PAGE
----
Thanks for all the great responses!

So.. I guess the next question is: Does everyone think this is a worthwhile 
addition to the Ruby STDLib?If so,  how do we go about getting it added to 
Rational.rb?

On Thursday 05 May 2005 17:27, Mark Hubbart wrote:
> On 5/5/05, Christoph <chr_mail / gmx.net> wrote:
> > Zane Dodson schrieb:
> > >Knuth has a discussion of this in `Seminumerical Algorithms, The Art
> > >of Computer Programming, vol. 2.'
> > >
> > >In the third edition, it is in sec. 4.5.3 (pp. 356ff).  See also
> > >exercise 4.5.3.2
> >
> > Florian's solution is of course nothing but continued fraction
> > - without the (relative) error term he could be into a long wait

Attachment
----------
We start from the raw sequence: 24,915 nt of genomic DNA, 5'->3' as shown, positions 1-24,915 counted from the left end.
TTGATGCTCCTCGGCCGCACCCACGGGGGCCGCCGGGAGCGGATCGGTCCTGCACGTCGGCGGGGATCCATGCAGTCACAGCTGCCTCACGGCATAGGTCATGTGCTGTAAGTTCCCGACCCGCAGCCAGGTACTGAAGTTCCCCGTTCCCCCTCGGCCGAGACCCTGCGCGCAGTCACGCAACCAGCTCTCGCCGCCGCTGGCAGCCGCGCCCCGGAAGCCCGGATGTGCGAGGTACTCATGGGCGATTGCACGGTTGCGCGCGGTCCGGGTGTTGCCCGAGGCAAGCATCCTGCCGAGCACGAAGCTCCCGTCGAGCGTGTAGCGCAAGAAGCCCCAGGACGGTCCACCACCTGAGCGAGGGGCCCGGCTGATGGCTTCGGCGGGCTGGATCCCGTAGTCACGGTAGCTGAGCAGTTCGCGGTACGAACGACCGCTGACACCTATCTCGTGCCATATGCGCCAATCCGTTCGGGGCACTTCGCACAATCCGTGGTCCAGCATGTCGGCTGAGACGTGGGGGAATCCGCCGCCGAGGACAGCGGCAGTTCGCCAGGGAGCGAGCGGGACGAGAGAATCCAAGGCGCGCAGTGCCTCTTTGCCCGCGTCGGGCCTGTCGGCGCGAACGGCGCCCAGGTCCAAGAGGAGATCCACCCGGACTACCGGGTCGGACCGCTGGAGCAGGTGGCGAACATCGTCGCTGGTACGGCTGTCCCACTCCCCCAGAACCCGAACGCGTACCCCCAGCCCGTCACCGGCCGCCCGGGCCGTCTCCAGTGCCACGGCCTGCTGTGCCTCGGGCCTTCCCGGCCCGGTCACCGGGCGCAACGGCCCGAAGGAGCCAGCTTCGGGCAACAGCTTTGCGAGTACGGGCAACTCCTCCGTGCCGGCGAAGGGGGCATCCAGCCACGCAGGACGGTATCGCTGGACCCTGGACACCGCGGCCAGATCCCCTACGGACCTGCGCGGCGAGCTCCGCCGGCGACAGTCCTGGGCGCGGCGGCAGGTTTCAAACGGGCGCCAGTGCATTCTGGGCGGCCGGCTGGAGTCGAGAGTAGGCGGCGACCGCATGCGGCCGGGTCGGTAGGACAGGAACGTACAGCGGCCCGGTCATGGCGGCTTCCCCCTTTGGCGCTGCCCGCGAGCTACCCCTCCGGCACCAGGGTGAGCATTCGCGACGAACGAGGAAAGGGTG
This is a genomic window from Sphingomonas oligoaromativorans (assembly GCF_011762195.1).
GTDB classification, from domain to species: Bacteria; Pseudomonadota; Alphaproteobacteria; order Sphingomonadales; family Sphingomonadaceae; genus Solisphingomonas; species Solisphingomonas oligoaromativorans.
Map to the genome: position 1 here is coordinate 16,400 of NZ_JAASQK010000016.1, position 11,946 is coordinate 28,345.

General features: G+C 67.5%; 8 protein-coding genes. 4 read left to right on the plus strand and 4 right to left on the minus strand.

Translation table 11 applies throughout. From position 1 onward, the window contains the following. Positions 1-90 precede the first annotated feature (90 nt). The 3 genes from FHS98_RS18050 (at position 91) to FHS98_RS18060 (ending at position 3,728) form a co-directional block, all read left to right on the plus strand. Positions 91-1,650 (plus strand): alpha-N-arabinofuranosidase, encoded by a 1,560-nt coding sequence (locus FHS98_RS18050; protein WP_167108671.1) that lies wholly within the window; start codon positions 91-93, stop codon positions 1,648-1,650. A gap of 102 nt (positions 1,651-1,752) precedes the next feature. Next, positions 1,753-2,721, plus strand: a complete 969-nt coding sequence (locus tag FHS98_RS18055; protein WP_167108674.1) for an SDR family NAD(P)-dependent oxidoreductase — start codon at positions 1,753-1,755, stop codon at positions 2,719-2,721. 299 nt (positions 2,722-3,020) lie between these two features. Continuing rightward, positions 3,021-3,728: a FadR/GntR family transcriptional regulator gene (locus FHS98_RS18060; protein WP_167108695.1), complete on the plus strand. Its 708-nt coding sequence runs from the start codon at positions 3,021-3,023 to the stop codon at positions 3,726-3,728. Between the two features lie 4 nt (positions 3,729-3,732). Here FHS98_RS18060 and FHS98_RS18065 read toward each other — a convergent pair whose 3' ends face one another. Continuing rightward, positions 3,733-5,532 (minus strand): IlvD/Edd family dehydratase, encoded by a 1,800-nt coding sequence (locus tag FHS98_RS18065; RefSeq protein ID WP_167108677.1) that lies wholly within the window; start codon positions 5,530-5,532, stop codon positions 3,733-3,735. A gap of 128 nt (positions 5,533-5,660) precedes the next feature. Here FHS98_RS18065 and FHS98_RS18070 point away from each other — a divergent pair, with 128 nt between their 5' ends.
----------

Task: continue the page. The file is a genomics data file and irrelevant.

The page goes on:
> > calling  #to_r  unless he is very lucky ..
>
> Thanks to those who mentioned the "continued fractions" method. Here's
> a new implementation:
>
> ----
> require 'mathn'
>
> class Numeric
>   def inverse
>     1/self
>   end
> end
>
> class Float
>
>   def to_r
>     n = 1
>     n *= 2 until (self*n) % 1 == 0
>     (self*n).to_i/n
>   end
>
>   def round_to_r
>     return self.to_i if self % 1 == 0
>     n = self
>     ops = []
>     count = 0
>     until ((n%1).round - n%1).abs < 1e-8 || count > 20 ||
>           n.abs == 1.0/0.0 || n == 0.0/0.0
>       int, dec = n.divmod 1
>       ops.concat [[:+, int.to_i], [:inverse]]
>       n = 1/dec
>       count += 1
>     end
>     n = n.round
>     ops.reverse.inject(n.round){|n, op| n.send(*op)}
>   end
> end
> ----
>
> Use Float#to_r for an exact representation of the float value, or
> Float#round_to_r for an extremely close representation of it.
>
> cheers,
> Mark